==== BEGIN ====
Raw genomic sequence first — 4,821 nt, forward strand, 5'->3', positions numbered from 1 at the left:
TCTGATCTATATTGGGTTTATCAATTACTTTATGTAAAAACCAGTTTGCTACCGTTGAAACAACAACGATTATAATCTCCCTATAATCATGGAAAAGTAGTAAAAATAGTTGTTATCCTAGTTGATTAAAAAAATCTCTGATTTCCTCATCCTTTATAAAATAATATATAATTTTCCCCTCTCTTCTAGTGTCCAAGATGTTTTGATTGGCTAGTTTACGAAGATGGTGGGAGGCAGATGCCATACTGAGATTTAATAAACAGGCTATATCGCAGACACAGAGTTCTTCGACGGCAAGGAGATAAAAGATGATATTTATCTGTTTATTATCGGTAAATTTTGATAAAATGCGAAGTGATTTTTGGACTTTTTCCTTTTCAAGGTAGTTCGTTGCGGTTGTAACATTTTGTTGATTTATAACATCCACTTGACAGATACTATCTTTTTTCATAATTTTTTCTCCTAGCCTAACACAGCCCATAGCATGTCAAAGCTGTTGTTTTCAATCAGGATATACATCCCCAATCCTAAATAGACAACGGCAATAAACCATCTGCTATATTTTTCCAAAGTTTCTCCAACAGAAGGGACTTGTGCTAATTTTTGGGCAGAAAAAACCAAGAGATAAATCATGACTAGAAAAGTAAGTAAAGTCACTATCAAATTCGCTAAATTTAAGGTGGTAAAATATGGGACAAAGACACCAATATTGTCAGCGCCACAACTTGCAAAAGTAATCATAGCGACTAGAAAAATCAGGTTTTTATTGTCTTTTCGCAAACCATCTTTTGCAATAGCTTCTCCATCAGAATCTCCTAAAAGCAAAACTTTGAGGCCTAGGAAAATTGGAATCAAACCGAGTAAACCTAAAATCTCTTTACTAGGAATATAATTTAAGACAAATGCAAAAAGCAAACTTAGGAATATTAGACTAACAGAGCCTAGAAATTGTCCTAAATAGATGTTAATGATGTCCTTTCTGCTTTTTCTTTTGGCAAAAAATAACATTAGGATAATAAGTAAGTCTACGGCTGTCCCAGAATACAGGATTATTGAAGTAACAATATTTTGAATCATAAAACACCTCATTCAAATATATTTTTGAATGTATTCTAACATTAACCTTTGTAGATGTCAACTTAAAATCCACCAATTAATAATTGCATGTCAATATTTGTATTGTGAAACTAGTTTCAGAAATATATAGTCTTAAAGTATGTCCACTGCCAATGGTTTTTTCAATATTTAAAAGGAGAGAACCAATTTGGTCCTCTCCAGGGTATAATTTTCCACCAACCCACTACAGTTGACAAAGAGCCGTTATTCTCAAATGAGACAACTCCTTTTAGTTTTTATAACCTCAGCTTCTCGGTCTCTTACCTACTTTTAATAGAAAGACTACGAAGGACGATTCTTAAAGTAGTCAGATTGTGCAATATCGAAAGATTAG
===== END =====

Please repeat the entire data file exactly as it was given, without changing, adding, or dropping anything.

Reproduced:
Raw genomic sequence first — 4,821 nt, forward strand, 5'->3', positions numbered from 1 at the left:
TCTGATCTATATTGGGTTTATCAATTACTTTATGTAAAAACCAGTTTGCTACCGTTGAAACAACAACGATTATAATCTCCCTATAATCATGGAAAAGTAGTAAAAATAGTTGTTATCCTAGTTGATTAAAAAAATCTCTGATTTCCTCATCCTTTATAAAATAATATATAATTTTCCCCTCTCTTCTAGTGTCCAAGATGTTTTGATTGGCTAGTTTACGAAGATGGTGGGAGGCAGATGCCATACTGAGATTTAATAAACAGGCTATATCGCAGACACAGAGTTCTTCGACGGCAAGGAGATAAAAGATGATATTTATCTGTTTATTATCGGTAAATTTTGATAAAATGCGAAGTGATTTTTGGACTTTTTCCTTTTCAAGGTAGTTCGTTGCGGTTGTAACATTTTGTTGATTTATAACATCCACTTGACAGATACTATCTTTTTTCATAATTTTTTCTCCTAGCCTAACACAGCCCATAGCATGTCAAAGCTGTTGTTTTCAATCAGGATATACATCCCCAATCCTAAATAGACAACGGCAATAAACCATCTGCTATATTTTTCCAAAGTTTCTCCAACAGAAGGGACTTGTGCTAATTTTTGGGCAGAAAAAACCAAGAGATAAATCATGACTAGAAAAGTAAGTAAAGTCACTATCAAATTCGCTAAATTTAAGGTGGTAAAATATGGGACAAAGACACCAATATTGTCAGCGCCACAACTTGCAAAAGTAATCATAGCGACTAGAAAAATCAGGTTTTTATTGTCTTTTCGCAAACCATCTTTTGCAATAGCTTCTCCATCAGAATCTCCTAAAAGCAAAACTTTGAGGCCTAGGAAAATTGGAATCAAACCGAGTAAACCTAAAATCTCTTTACTAGGAATATAATTTAAGACAAATGCAAAAAGCAAACTTAGGAATATTAGACTAACAGAGCCTAGAAATTGTCCTAAATAGATGTTAATGATGTCCTTTCTGCTTTTTCTTTTGGCAAAAAATAACATTAGGATAATAAGTAAGTCTACGGCTGTCCCAGAATACAGGATTATTGAAGTAACAATATTTTGAATCATAAAACACCTCATTCAAATATATTTTTGAATGTATTCTAACATTAACCTTTGTAGATGTCAACTTAAAATCCACCAATTAATAATTGCATGTCAATATTTGTATTGTGAAACTAGTTTCAGAAATATATAGTCTTAAAGTATGTCCACTGCCAATGGTTTTTTCAATATTTAAAAGGAGAGAACCAATTTGGTCCTCTCCAGGGTATAATTTTCCACCAACCCACTACAGTTGACAAAGAGCCGTTATTCTCAAATGAGACAACTCCTTTTAGTTTTTATAACCTCAGCTTCTCGGTCTCTTACCTACTTTTAATAGAAAGACTACGAAGGACGATTCTTAAAGTAGTCAGATTGTGCAATATCGAAAGATTAG